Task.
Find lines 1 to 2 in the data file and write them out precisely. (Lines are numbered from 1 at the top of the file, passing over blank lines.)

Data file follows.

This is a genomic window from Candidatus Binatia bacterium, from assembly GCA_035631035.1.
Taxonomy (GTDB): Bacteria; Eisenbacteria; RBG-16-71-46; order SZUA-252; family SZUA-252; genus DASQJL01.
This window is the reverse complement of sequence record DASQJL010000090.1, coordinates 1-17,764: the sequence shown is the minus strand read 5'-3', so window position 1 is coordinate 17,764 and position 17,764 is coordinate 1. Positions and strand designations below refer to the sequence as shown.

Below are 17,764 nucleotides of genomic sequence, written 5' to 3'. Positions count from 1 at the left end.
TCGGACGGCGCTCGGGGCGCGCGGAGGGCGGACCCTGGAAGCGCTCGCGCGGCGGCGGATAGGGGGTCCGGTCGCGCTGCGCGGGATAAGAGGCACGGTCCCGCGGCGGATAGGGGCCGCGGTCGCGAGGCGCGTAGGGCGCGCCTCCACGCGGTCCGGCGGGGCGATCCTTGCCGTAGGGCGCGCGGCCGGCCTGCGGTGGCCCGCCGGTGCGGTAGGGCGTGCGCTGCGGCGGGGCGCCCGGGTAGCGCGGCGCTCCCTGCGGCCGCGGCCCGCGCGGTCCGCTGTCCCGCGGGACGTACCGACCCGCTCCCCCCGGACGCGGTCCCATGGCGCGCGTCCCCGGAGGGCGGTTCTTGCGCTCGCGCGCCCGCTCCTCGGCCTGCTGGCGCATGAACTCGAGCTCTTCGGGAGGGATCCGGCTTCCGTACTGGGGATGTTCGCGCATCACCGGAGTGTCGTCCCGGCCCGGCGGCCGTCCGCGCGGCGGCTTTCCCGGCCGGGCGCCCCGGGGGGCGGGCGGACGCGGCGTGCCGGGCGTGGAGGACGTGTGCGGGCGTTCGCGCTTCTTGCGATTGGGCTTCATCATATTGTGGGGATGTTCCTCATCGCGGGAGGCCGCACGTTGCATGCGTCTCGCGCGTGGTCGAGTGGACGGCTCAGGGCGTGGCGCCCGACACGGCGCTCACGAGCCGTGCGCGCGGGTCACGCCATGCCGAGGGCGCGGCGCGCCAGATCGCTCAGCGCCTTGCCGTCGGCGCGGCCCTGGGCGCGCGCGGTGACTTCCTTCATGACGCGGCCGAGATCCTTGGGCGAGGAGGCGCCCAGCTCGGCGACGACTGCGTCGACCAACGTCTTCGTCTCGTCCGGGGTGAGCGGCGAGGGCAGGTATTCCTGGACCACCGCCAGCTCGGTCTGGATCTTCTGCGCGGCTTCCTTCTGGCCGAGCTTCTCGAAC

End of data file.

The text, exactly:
This is a genomic window from Candidatus Binatia bacterium, from assembly GCA_035631035.1.
Taxonomy (GTDB): Bacteria; Eisenbacteria; RBG-16-71-46; order SZUA-252; family SZUA-252; genus DASQJL01.